I've been using Windows 8 on a number of different tablets ranging from some older convertible tablet PCs and slate tablet PCs to some of the newer Windows 8 tablets. I've grown accustomed to the overall user interface and I like Windows 8 apps. For the most part, these apps look and feel roughly the same across all mobile operating devices.
Here at Dell World, I've had some time to dig into some Windows RT devices. Specifically, I've been playing with the Dell XPS 10 tablet running Windows RT and the Microsoft Surface RT tablet. Both of these tablet devices have keyboard options for those who need a laptop experience. The XPS 10 connects with an optional Dell Mobile Keyboard Dock that includes a built-in battery for additional power. The Surface RT connects with a Touch Cover that has a pressure-sensitive flat keyboard or the Type Cover that's more like your traditional mechanical keyboard.
So, what's the difference between Windows RT and Windows 8?
Windows RT is not Windows 8. But, if you picked up a Windows RT device in one hand and a Windows 8 device in the other, you probably won't be able to tell them apart at first. If you played with each device for 5 minutes, you still won't see the differences. Windows RT may initially look and feel like Windows 8, but it's fundamentally different because it won't run applications that are designed for traditional Windows operating systems like Windows XP, Vista, and 7. Windows RT feels like Windows 8 because you still get a "Desktop," you can hover your mouse around the screen, the Control Panel is familiar, and you can open folders like "My Computer" and your "C Drive" and navigate to specific folders using Windows Explorer.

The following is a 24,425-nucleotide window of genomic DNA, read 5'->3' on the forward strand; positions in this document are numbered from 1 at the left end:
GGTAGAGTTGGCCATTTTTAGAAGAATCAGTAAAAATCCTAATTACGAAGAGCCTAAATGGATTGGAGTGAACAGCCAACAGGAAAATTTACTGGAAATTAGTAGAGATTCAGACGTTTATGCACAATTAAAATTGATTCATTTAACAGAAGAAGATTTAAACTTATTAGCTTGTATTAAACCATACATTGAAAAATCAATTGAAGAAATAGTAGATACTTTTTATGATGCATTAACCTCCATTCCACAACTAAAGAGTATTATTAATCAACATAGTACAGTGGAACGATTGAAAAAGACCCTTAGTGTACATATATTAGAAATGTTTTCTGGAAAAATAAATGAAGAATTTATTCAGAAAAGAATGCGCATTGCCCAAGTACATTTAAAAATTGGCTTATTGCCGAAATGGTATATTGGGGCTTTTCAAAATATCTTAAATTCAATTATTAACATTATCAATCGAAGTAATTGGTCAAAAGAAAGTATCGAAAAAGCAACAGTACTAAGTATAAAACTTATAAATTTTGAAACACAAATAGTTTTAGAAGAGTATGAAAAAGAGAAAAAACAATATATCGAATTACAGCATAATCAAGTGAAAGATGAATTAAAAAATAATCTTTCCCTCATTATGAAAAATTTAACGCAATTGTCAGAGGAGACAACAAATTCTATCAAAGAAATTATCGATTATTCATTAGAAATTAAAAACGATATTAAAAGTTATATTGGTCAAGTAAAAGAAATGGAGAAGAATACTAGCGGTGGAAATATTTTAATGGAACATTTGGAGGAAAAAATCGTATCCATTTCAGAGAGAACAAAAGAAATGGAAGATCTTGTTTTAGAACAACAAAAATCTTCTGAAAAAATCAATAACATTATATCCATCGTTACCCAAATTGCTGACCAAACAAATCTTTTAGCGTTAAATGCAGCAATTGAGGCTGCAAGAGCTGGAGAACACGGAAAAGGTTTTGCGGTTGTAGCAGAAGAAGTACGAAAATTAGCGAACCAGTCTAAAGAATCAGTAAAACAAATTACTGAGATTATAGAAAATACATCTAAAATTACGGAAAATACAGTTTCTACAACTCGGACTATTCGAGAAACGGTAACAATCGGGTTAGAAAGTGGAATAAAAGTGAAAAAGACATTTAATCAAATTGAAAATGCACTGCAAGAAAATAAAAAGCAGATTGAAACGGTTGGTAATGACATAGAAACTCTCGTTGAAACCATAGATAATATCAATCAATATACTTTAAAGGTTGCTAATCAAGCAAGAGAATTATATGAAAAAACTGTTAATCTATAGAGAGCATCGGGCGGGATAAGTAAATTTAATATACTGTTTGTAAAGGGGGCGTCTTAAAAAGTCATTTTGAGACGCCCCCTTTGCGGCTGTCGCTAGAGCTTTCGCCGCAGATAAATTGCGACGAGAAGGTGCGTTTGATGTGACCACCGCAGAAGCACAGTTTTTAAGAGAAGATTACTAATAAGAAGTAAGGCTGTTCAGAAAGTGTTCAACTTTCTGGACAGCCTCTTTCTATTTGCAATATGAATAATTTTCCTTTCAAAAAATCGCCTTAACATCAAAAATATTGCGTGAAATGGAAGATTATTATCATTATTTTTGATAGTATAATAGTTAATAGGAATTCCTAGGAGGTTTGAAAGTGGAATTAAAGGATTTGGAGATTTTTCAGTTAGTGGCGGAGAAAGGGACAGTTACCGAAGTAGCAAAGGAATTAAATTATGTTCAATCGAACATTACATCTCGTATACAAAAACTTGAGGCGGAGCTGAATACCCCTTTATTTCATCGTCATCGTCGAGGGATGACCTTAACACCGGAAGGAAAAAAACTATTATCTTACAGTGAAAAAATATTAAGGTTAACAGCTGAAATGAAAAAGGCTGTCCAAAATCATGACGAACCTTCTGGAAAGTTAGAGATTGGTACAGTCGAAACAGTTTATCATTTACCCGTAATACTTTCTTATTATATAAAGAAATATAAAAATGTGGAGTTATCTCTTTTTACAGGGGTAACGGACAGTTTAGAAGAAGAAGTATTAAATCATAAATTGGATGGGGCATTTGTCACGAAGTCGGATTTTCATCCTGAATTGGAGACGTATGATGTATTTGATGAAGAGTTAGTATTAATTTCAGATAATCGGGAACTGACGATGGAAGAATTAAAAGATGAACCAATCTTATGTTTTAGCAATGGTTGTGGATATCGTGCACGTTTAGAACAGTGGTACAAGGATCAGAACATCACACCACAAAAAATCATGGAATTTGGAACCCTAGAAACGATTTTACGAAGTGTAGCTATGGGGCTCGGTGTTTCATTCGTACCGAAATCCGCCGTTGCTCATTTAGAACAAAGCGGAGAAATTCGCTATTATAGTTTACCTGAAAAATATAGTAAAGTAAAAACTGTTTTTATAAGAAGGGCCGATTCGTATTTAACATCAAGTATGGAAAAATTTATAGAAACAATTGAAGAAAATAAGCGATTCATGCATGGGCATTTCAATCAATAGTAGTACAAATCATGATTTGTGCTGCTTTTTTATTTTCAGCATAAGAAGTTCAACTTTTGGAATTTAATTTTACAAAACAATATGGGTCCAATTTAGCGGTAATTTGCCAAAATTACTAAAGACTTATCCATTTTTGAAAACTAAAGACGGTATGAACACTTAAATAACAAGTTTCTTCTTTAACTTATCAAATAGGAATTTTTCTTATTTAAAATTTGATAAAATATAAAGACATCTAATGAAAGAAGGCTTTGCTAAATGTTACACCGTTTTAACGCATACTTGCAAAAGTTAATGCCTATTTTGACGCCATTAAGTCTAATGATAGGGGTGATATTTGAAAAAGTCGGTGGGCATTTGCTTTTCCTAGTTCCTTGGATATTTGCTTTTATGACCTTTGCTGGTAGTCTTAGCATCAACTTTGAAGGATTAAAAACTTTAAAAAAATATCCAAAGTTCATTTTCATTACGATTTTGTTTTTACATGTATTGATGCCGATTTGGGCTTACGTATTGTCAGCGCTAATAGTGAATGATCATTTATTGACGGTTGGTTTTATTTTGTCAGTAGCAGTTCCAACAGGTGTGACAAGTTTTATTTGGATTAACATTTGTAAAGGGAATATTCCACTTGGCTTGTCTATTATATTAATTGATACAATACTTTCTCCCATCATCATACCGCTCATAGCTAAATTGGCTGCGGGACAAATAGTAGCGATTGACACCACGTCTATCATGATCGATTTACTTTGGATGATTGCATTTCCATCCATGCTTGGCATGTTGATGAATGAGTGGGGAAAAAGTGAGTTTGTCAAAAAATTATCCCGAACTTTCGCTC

So, where does Windows RT fit? If you need basic functionality, Microsoft Word/Excel/PowerPoint, and if you're willing to wait for app developers to add their apps to the Windows 8 app store, then a device running Windows RT ought to be sufficient. If you need to run any standard Windows applications that are not available as Windows 8 "apps," then you'll want to choose a device running Windows 8.